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Striking the man's arm several times also had little effect. After several attempts, during which the driver was unable to follow directions, he began to walk away towards his truck. The man fled from the scene and an additional officer responding to the scene had to stop his car to avoid hitting him when the man ran in front of the vehicle. The court also reasoned that stun guns were "dangerous per se at common law and unusual" because they were a modern invention, and that "nothing in the record to suggest that [stun guns] are readily adaptable to use in the military." The U. Supreme Court vacated that decision, stating that "the Second Amendment extends, prima facie, to all instruments that constitute bearable arms, even those that were not in existence at the time of the founding," and that it had previously rejected the argument that "only those weapons useful in warfare are protected" by the Second Amendment. The pursued car later stopped and several individuals were seen exiting it. The plaintiffs also failed to show a pattern of deaths resulting from the supposed inadequate training. The trial court rejected a motion for a new trial, disagreeing with arguments that the jury's verdict was against the weight of the evidence, or at odds with applicable law.

An officer placed herself on the man's legs because he was kicking. The officer told him that he was not free to leave, but the driver started to run. Officers repeatedly asked the man to give them his hands, but he refused, swore at them, placed his hands under his body on the ground, and threatened to kill them. The case involved a woman with an abusive boyfriend who found that protective orders she obtained proved futile so she accepted a stun gun from a friend to protect herself and when she brandished it, the ex-boyfriend got scared and left her alone. An officer hit one of the fleeing men, who was running, with his car. The defendant officer in this case was the first trained officer in the city whose actions resulted in the death of a suspect when a Taser was deployed to the suspect's chest.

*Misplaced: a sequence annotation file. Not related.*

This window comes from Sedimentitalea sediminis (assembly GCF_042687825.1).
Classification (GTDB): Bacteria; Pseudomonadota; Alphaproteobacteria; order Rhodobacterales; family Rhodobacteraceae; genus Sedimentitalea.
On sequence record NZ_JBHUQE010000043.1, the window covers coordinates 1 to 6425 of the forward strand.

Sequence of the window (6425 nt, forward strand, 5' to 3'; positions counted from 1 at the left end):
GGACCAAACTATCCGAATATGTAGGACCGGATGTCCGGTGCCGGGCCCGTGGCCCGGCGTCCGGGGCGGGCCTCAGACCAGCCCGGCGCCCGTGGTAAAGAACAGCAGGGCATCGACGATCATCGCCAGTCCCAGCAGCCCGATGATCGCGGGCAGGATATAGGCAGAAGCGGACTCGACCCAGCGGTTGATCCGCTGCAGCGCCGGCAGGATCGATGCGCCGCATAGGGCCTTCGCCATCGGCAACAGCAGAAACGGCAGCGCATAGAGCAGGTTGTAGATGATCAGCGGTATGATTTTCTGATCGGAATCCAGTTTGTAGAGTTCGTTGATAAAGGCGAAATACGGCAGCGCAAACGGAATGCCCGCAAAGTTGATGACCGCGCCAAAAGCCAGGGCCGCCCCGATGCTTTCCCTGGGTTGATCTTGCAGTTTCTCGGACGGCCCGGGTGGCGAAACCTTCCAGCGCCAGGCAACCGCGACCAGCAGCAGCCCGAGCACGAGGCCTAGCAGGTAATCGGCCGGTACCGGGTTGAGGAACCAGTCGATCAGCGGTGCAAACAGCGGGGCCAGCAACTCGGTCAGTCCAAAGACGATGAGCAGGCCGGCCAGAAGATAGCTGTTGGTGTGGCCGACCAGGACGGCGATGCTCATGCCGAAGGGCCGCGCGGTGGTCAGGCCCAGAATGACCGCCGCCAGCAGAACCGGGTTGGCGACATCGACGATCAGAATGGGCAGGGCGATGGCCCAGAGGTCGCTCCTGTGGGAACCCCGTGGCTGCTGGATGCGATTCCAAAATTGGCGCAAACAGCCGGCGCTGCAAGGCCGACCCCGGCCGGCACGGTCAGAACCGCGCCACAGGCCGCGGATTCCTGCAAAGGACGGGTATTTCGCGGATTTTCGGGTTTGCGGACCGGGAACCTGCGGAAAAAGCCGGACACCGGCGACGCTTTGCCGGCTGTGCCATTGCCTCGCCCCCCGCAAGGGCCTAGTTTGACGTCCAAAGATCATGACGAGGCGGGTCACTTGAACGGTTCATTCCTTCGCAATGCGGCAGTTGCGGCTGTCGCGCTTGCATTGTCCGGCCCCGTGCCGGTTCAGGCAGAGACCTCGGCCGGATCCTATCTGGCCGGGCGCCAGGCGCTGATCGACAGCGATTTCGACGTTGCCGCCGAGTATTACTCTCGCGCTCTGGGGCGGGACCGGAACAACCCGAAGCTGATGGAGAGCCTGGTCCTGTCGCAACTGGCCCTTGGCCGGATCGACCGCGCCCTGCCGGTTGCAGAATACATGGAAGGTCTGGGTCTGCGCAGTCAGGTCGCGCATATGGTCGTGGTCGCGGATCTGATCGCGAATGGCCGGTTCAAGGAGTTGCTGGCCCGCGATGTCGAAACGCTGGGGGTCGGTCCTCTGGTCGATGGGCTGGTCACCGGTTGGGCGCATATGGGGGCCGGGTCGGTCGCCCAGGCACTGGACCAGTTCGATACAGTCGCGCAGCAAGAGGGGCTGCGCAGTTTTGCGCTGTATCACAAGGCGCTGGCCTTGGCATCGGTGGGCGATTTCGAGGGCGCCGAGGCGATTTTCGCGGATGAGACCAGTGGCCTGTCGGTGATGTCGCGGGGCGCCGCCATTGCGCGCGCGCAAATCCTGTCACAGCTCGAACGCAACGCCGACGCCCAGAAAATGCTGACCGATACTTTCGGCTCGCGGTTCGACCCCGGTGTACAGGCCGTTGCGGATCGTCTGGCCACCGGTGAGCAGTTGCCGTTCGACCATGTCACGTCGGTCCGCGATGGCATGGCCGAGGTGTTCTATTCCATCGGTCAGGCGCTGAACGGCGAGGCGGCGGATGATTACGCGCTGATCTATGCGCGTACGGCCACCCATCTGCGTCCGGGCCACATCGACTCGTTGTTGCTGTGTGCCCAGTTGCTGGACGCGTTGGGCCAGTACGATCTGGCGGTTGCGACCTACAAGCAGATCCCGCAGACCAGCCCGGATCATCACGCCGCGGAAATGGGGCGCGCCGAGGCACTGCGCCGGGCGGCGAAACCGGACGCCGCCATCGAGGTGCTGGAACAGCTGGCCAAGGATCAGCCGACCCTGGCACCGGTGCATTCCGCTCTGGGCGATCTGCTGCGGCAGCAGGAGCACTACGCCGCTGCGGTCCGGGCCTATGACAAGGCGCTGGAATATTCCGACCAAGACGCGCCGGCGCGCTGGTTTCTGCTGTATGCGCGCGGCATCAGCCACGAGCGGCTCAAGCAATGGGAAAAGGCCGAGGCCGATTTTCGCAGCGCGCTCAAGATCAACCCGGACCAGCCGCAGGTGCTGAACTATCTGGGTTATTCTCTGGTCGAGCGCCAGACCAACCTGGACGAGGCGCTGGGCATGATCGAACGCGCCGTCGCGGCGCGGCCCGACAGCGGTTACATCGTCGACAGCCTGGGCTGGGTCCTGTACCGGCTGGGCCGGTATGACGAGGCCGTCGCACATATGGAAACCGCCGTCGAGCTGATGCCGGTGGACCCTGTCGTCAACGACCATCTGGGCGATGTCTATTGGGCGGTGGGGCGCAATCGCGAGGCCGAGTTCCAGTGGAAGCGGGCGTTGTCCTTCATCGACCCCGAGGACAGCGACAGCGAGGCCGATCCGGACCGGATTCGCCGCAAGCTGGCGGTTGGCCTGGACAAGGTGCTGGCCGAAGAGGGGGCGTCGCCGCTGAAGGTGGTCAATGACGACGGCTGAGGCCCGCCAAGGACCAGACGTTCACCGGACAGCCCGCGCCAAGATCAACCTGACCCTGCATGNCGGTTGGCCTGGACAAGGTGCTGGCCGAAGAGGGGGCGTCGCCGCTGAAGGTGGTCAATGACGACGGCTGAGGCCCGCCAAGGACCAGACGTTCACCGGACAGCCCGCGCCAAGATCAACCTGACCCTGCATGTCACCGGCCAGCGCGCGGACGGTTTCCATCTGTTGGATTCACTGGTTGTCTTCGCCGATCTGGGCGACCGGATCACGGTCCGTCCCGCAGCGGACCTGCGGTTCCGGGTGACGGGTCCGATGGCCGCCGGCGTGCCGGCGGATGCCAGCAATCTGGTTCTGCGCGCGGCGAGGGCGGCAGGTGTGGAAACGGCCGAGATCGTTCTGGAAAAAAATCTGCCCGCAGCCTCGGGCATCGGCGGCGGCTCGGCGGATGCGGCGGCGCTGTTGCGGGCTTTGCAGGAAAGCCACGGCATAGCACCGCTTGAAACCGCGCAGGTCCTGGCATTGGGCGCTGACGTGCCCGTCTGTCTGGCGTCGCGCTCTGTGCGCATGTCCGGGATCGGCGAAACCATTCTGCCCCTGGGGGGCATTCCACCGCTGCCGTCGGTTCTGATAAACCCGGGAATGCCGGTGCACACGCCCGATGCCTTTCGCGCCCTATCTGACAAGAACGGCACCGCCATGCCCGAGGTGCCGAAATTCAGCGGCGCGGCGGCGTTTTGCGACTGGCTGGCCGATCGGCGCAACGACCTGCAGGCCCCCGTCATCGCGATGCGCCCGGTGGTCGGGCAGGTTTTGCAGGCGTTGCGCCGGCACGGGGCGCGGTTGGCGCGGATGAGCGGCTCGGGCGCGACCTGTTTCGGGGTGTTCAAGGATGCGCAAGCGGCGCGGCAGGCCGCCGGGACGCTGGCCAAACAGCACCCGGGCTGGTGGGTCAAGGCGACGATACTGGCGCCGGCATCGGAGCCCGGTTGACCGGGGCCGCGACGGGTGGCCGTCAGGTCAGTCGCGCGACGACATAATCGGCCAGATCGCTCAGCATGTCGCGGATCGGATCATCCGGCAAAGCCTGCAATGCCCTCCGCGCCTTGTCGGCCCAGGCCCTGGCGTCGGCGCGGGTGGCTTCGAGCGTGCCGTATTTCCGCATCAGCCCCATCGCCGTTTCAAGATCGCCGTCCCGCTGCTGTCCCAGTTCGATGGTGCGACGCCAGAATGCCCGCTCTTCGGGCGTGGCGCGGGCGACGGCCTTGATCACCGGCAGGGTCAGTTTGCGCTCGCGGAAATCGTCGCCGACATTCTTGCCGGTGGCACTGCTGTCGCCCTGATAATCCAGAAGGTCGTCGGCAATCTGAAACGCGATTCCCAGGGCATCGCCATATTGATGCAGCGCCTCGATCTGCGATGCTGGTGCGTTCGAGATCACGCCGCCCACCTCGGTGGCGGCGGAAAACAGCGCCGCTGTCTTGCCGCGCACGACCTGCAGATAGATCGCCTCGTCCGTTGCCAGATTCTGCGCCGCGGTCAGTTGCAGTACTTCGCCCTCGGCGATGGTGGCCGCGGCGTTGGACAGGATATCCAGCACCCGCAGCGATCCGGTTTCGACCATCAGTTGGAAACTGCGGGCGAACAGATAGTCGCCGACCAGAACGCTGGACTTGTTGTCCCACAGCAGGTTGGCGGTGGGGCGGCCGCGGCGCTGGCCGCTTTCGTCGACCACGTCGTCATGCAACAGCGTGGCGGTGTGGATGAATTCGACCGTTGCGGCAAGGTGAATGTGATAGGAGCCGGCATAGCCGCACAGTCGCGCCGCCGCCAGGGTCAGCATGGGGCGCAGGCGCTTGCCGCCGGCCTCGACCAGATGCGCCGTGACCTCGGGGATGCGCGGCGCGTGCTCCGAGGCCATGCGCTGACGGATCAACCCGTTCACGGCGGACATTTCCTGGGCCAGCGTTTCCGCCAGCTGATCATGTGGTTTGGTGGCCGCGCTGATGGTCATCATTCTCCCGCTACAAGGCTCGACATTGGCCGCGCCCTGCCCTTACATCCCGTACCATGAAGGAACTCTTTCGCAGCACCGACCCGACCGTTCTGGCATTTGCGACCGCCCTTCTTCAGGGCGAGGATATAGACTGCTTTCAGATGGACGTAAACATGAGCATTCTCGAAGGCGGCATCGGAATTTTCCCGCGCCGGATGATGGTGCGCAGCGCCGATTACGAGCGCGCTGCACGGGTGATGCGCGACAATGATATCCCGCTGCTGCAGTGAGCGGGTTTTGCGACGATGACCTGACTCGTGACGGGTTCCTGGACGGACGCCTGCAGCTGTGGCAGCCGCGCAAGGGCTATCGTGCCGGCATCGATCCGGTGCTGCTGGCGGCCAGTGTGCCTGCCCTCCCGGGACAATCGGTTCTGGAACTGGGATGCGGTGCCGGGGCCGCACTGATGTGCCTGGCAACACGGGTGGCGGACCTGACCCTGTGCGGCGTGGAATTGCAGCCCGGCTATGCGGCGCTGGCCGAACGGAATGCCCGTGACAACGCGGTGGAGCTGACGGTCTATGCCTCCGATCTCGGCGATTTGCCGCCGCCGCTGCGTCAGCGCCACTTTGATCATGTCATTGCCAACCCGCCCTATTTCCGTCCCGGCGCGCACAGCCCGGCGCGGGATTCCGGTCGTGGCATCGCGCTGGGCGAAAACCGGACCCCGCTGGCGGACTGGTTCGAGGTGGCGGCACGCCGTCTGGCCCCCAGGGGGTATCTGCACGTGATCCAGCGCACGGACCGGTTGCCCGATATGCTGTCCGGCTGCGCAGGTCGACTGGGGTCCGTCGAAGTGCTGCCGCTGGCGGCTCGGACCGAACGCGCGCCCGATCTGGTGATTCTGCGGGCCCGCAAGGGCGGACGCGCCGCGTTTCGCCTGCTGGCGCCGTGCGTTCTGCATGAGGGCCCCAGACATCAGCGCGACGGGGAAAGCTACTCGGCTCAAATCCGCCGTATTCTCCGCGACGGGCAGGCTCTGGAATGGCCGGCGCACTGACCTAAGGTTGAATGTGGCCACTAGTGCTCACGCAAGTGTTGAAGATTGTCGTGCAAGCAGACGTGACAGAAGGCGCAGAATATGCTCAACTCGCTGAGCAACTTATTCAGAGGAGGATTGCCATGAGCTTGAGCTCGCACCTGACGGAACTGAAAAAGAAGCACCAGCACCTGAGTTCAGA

The trooper fired a Taser in the dart mode in his chest. State law negligence and assault claims were made, as well as federal civil rights claims for excessive force. He let go of the chair and began to sit back down again, but before he was completely seated, an officer shot him with a Taser in the dart mode, causing him to fall to the floor. For additional discussion of the facts of the case, see the earlier magistrate's report and recommendations, which were adopted in whole by the trial judge. The man reached again for the gun, and the officer shot him a fourth time, causing him to collapse and die. They followed him to his home, where he was found hiding in a bedroom closet. A vehicle was stopped at night at a DUI checkpoint. A man who stole a car led police on a chase, crashed the car, and started running into lanes of traffic on an elevated bypass. The court also addressed a defendant's motion to try to exclude testimony by the plaintiff's expert witness on the scientific operation and effect of how a Taser works and its impact on the body. The motion to dismiss did not challenge the claims for unconstitutionally excessive use of force by the officers. Even if the force used were ruled to be excessive, the court added, the officer would be entitled to qualified immunity in these circumstances, as he violated no clearly established case law. Remaining claims are for excessive force against the officers, for bystander liability, and for state law assault and battery as well as infliction of emotional distress. The court placed little credence in the woman's claims of a broken rib or liver damage from the incident, as there was no supporting medical evidence, and the plaintiff seemed to testify at her deposition that doctors had "hid" these injuries from her. He claimed that an officer punched him in the face without provocation and that he then yelled for help, after which an officer yelled "Taser," and he was then paralyzed by the Taser, fired in the dart mode, and fell to the ground, where he was allegedly punched and kicked, and the Taser was again applied to his left butt cheek. A car passenger suffered a traumatic brain injury when he fell after a Taser was used against him in the dart mode during a traffic stop, striking his head. A pursuit ensued, with the driver running a red light, crossing the center line of the road, and making a U-turn to evade the officer. The court found that no reasonable jury could find the use of the Taser excessive in these circumstances, and that the defendant was, in any event, entitled to qualified immunity. He required no medical attention at the scene, but was taken to a hospital, where he was involuntarily committed to the psychiatric unit and was observed for several days. His hand movements also allegedly became agitated and violent. It was disputed whether he was repeatedly ordered or only told once and whether or not he was told that he was under arrest or warned that a Taser would be used if he did not comply. The officer approached the passenger side of the vehicle, but the passenger disappeared for a second or two and the officer could not see his hands as he approached. He was sent to a disciplinary housing unit where a chemical spray was allegedly used on him to get him to submit. He was noncompliant with orders to put his hands behind his back. While it was not visible, it was on his right side under his clothes. Officers arriving on the scene told the driver to stay down, but he got up and ran towards his overturned motor scooter. Unknown to the officers, a state police vehicle parked behind their recorded the incident on videotape from a dash camera. Several blocks later, a pursuing officer tackled him to the ground, and was soon joined by another officer assisting him. RESTRICTIVE: Officers who used a Taser in stun mode against a suspect believed to be under the influence of cocaine were not entitled to qualified immunity. A bar/restaurant owner talked to two officers about his female employees' complaints about their alleged sexual harassment, and threatened to file a formal complaint if it did not cease. Officials at a county jail were scanning all detainee's fingerprints for biometric access to the commissary. A team of five to six prison guards forcibly extracted a Pennsylvania prisoner from his cell, where he had been exhibiting erratic and threatening behavior. The woman started recording the incident with her cell phone. Prior precedent put the officer on fair notice that the force he used against the arrestee under the alleged facts of the case was unconstitutionally excessive. Backup officers arrived, and the driver was handcuffed. He further alleged that another correctional officer then fired a Taser at him in the dart mode while he was "already on the ground fighting for [his] life in a pool of water." The second officer allegedly told him that he had been trying to fire the Taser at the other prisoner. One fired a Taser in the dart mode at him from five or six feet away, after warning him to place his hand behind his back or get Tasered.